Washington City Council rejected payment of a months-old bill to a tech company represented by Councilman Matt Staniszewski for website work it performed for the city’s transit authority
Council Thursday night voted 3-1 to deny the payment of $3,257 to nTouch for building a web platform for Washington City Transit that allows riders to track route delays or other system problems.
The original $2,100 bill came in last April, but was tabled each meeting while city officials asked for company representatives to come forward to discuss the work. Late fees increased the cost while city officials delayed a decision on the payment.
Councilman Joe Manning questioned the work done by nTouch because of Staniszewski’s ties to the company. Staniszewski has abstained from voting on past payments involving the company.
“This goes beyond the look of impropriety,” Manning said. “This stinks to high heaven.”
Manning said he was unaware of Staniszewski’s work with nTouch until recently and questioned why they weren’t made aware of that situation before hiring the company to perform about $20,000 in work over the past few years.
“No member of council should be profiting from the bids that go out of this building.”
Staniszewski was not at Thursday night’s voting meeting because he was attending a class to prepare for entrance exams for a masters in business administration degree, according to the agenda. Some audience members questioned whether Staniszewski, who started a job as New Castle’s economic development director last month, was instead at that city’s regular meeting that occurred at the same time Thursday night. However, a New Castle official confirmed Staniszewski did not attend their meeting.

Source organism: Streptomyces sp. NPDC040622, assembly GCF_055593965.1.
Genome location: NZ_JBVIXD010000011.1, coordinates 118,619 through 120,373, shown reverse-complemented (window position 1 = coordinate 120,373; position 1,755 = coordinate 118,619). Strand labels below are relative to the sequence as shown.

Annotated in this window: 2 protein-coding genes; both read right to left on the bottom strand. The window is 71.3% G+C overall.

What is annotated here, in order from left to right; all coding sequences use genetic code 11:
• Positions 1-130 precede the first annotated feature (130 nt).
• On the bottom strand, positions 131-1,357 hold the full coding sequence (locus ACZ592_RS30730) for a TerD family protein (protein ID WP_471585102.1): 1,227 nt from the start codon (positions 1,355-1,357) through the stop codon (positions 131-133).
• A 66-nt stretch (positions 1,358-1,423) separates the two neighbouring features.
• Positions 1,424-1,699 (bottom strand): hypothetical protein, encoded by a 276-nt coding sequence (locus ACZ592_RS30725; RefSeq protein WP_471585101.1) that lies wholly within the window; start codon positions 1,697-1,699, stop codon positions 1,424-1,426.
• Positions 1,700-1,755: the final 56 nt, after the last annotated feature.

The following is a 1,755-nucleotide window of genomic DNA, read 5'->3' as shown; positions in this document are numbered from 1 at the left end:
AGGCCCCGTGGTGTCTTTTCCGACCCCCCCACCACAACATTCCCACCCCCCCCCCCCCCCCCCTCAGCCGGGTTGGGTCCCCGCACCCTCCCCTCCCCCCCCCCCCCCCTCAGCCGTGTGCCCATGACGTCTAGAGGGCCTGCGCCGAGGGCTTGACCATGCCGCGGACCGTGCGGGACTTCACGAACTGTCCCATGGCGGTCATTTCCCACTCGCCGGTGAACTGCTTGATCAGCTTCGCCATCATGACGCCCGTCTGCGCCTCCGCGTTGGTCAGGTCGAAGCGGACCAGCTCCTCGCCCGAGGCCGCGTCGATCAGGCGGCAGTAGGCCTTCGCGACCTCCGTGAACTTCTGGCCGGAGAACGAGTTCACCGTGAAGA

In an email statement Staniszewski sent an hour after the end of the meeting, he denied any wrong-doing with the company’s bidding process and questioned Manning’s motives.
“Mr. Manning’s accusations are a cowardly attempt to defame my name in an election year that he and I are both running in,” Staniszewski said.
Both are running for re-election on the Nov. 5 ballot.
Washington City Councilman Ken Westcott, the only member who voted to pay the nTouch bill, thought it was unfair for Manning to rip a fellow member while he was absent.
“I think it was wrong Matt didn’t get to defend himself,” Westcott said. “I think he got ambushed.”
Westcott added that the city’s transit agency praised the work done by the company and does not think council should delay paying its bills.
“If someone performs services, we should pay the bills,” Westcott said.